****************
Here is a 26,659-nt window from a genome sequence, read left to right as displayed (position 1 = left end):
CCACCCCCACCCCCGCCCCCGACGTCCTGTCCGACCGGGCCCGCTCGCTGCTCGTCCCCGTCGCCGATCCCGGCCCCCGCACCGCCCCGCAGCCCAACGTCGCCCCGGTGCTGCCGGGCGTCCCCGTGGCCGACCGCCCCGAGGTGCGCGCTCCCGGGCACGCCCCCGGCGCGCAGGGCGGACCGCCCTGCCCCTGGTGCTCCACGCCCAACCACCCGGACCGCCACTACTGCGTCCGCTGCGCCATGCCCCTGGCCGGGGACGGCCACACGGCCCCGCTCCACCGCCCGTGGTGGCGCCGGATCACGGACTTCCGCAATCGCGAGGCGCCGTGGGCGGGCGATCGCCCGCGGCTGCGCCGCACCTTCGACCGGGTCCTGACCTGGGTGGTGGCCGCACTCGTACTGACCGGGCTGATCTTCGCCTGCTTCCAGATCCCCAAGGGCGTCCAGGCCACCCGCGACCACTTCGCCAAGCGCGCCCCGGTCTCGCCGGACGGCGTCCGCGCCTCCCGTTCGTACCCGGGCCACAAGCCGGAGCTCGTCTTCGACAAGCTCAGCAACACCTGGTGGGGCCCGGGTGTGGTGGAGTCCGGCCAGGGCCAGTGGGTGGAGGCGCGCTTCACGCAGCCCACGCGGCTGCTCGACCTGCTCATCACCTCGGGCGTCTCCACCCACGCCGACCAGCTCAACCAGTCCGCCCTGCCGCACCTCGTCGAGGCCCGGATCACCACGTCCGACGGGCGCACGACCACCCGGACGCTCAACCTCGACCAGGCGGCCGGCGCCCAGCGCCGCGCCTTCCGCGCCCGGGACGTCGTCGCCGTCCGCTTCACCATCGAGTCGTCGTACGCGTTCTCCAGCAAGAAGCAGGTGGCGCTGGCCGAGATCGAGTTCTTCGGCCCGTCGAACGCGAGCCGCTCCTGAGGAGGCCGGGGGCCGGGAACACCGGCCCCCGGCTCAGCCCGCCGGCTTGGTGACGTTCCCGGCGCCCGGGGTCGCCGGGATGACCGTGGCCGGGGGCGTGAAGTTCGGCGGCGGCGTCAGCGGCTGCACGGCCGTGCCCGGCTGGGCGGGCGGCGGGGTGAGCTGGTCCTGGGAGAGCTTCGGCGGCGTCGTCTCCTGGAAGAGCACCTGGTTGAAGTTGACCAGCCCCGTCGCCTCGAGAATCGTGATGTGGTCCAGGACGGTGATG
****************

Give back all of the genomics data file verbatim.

Here is a 26,659-nt window from a genome sequence, read left to right as displayed (position 1 = left end):
CCACCCCCACCCCCGCCCCCGACGTCCTGTCCGACCGGGCCCGCTCGCTGCTCGTCCCCGTCGCCGATCCCGGCCCCCGCACCGCCCCGCAGCCCAACGTCGCCCCGGTGCTGCCGGGCGTCCCCGTGGCCGACCGCCCCGAGGTGCGCGCTCCCGGGCACGCCCCCGGCGCGCAGGGCGGACCGCCCTGCCCCTGGTGCTCCACGCCCAACCACCCGGACCGCCACTACTGCGTCCGCTGCGCCATGCCCCTGGCCGGGGACGGCCACACGGCCCCGCTCCACCGCCCGTGGTGGCGCCGGATCACGGACTTCCGCAATCGCGAGGCGCCGTGGGCGGGCGATCGCCCGCGGCTGCGCCGCACCTTCGACCGGGTCCTGACCTGGGTGGTGGCCGCACTCGTACTGACCGGGCTGATCTTCGCCTGCTTCCAGATCCCCAAGGGCGTCCAGGCCACCCGCGACCACTTCGCCAAGCGCGCCCCGGTCTCGCCGGACGGCGTCCGCGCCTCCCGTTCGTACCCGGGCCACAAGCCGGAGCTCGTCTTCGACAAGCTCAGCAACACCTGGTGGGGCCCGGGTGTGGTGGAGTCCGGCCAGGGCCAGTGGGTGGAGGCGCGCTTCACGCAGCCCACGCGGCTGCTCGACCTGCTCATCACCTCGGGCGTCTCCACCCACGCCGACCAGCTCAACCAGTCCGCCCTGCCGCACCTCGTCGAGGCCCGGATCACCACGTCCGACGGGCGCACGACCACCCGGACGCTCAACCTCGACCAGGCGGCCGGCGCCCAGCGCCGCGCCTTCCGCGCCCGGGACGTCGTCGCCGTCCGCTTCACCATCGAGTCGTCGTACGCGTTCTCCAGCAAGAAGCAGGTGGCGCTGGCCGAGATCGAGTTCTTCGGCCCGTCGAACGCGAGCCGCTCCTGAGGAGGCCGGGGGCCGGGAACACCGGCCCCCGGCTCAGCCCGCCGGCTTGGTGACGTTCCCGGCGCCCGGGGTCGCCGGGATGACCGTGGCCGGGGGCGTGAAGTTCGGCGGCGGCGTCAGCGGCTGCACGGCCGTGCCCGGCTGGGCGGGCGGCGGGGTGAGCTGGTCCTGGGAGAGCTTCGGCGGCGTCGTCTCCTGGAAGAGCACCTGGTTGAAGTTGACCAGCCCCGTCGCCTCGAGAATCGTGATGTGGTCCAGGACGGTGATG